The invention provides method and apparatus for rapidly and economically replacing worn or damaged plastic or metal piping such as is used as conduits to transport liquids such as potable water in rural water service systems and the like, the conduits typically comprising plastic or metal tubing having diameters of approximately 3/4" or greater. The apparatus of the invention is particularly useful for removing and placing such tubing when embedded in earth fills such as roadways and the like. In a preferred embodiment, the invention comprises a length of steel cable having a free end which is preferably covered with a short length of copper tubing which is soldered to the end of the cable, thereby to prevent unraveling of the cable. The other end of the length of cable is fitted to a hollow tubular adaptor, the end of the cable being hot leaded in the interior of the adaptor in order to anchor the end of the cable firmly to the adaptor. The adaptor has an outer diameter which is smaller than the inner diameter of the smallest pipe which could be removed from an earth fill according to the invention. The adaptor is provided with male threads at its outer end, these threads connecting to female threads formed within the interior of an inner end of a hollow cylindrical displacement member which is sized to have an outer diameter greater than the diameter of the pipe being replaced. The displacement member is hollow and is open at the outer end and sized to receive one end of the new pipe which is to replace the pipe being removed from the earth fill. Displacement members of several differing sizes can be made available for use as component parts of the present device so that the device has the capability of removing and replacing service tubing or pipes of differing diameter. The outer and open end of the displacement member receives one end of the tubing which is to be installed as the old tubing is being removed, the end of the new tubing being anchored within the displacement member so that the new tubing is pulled into the channel just immediately occupied by the old tubing as the old tubing is being pulled from the earth fill. Pulling force is exerted on the free end of the cable either manually or with the use of a winch or the like so that the adaptor/displacement member combination is pulled through the channel in the earth fill to push the old tubing from the earth fill and pull the new tubing into its place. A pulling force is also exerted on the old tubing in order to facilitate the removal and replacement process. As part of its displacement function, the displacement member abuts the end of the pipe being replaced and pushes that pipe through the earth fill when the cable is pulled from the opposite side of the fill.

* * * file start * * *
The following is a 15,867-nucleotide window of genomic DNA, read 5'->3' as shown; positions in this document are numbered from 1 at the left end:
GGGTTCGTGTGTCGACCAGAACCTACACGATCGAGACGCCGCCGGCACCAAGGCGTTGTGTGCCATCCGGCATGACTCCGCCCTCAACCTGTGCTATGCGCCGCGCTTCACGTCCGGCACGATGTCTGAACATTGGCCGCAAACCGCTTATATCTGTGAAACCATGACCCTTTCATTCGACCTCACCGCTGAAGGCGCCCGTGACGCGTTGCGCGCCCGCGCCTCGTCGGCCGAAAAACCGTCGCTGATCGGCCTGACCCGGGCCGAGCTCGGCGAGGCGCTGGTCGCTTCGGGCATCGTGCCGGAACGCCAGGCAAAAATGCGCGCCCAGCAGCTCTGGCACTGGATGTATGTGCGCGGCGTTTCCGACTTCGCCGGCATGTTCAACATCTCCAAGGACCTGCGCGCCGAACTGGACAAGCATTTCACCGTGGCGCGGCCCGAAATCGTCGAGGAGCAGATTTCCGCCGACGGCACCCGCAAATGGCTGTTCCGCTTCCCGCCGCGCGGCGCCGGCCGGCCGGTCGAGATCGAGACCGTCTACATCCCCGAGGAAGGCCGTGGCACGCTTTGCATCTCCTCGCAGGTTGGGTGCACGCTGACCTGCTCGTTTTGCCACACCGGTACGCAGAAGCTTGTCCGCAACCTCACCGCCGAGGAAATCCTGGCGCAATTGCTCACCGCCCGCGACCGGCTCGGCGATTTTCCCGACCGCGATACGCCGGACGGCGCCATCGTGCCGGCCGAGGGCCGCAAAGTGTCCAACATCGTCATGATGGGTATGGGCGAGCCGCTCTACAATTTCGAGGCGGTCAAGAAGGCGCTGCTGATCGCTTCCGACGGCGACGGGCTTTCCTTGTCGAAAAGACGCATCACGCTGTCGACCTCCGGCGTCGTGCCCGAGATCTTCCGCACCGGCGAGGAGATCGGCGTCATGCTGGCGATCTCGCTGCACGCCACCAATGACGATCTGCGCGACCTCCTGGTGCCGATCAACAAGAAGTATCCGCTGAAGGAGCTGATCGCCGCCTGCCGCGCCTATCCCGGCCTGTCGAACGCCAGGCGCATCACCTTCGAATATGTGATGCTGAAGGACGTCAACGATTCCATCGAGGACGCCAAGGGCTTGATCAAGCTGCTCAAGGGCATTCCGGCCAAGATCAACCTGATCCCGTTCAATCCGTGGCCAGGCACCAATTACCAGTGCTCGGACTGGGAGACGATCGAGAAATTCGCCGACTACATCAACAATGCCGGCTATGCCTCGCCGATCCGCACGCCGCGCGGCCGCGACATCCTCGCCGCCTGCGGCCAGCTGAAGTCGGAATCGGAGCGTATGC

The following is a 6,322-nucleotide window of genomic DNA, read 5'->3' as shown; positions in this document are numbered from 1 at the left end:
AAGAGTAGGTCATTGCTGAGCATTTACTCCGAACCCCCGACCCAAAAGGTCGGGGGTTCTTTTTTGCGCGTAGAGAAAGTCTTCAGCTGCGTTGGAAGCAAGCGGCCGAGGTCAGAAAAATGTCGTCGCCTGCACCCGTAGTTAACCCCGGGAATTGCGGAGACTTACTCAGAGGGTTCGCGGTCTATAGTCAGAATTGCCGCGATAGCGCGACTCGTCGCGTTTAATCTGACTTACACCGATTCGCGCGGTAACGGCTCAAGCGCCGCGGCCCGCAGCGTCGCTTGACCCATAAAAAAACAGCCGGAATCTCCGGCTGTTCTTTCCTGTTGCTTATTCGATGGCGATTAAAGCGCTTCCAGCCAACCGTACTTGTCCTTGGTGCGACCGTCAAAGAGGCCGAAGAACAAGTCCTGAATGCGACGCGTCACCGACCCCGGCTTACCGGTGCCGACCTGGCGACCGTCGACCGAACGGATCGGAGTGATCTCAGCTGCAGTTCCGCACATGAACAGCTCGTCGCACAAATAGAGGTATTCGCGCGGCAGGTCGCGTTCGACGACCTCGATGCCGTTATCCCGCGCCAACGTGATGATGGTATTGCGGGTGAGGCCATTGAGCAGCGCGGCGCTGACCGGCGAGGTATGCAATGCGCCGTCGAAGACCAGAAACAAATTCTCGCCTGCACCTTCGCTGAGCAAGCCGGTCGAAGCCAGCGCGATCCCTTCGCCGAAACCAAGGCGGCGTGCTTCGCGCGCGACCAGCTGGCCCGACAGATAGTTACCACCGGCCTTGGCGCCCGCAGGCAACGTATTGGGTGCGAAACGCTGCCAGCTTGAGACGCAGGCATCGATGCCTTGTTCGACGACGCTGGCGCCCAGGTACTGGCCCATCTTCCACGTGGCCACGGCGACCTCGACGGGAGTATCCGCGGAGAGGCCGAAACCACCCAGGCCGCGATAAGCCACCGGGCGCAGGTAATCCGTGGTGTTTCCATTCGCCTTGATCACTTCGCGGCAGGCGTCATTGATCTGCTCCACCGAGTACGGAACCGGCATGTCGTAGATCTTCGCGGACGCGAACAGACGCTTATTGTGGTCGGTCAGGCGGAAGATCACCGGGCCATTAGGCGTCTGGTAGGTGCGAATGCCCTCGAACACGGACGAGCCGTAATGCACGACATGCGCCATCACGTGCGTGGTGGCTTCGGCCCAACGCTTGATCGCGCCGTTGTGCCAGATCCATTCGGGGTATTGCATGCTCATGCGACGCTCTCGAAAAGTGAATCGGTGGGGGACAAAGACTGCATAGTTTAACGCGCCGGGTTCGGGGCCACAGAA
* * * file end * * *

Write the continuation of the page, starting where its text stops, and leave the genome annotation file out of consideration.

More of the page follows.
The displacement member is provided with at least one water flush and lubrication aperture formed in a side wall of said displacement member, water being flushed through the new pipe which is to be installed and into the displacement member for exit through the aperture in order to lubricate the channel through which the adaptor/displacement member assembly is being pulled, thereby easing the passage of the old and new tubing through the earth fill.
In a further embodiment of the invention, a plurality of flushing apertures can be provided about the periphery of the displacement member and water passed through these apertures in order to enlarge the channel within which the old tubing resided. In this fashion, old tubing of a relatively small diameter can be replaced with tubing of a slightly larger diameter. In order to make this replacement possible, it is desirable to provide a flushing and lubricating action substantially about the full periphery of the displacement member to enlarge the channel through the earth fill by softening of the soil walls of the channel and to flush away portions of said walls.
The displacement member is preferably provided with anchoring apertures toward its outer end, these apertures being used to form holes, such as by drilling, in the end of the new tubing which is inserted into the interior of the displacement member. Connectors such as screws, bolts, rods or the like are then inserted through the apertures in the displacement member and into the aligned holes in the end of the new tubing so as to anchor the tubing within the displacement member. Two sets of aligned anchoring apertures are preferably employed in order to cause the end of the new tubing to be firmly anchored to the displacement member.
Accordingly, it is a primary object of the present invention to provide a method and apparatus for removing faulty or damaged pipe or tubing from beneath an earth fill such as a roadway or the like while simultaneously replacing the faulty pipe with a length of new pipe, thereby to effect rapid and economic replacement of old or damaged plastic or metal pipe or tubing such as is used as conduits in rural water supply systems and the like.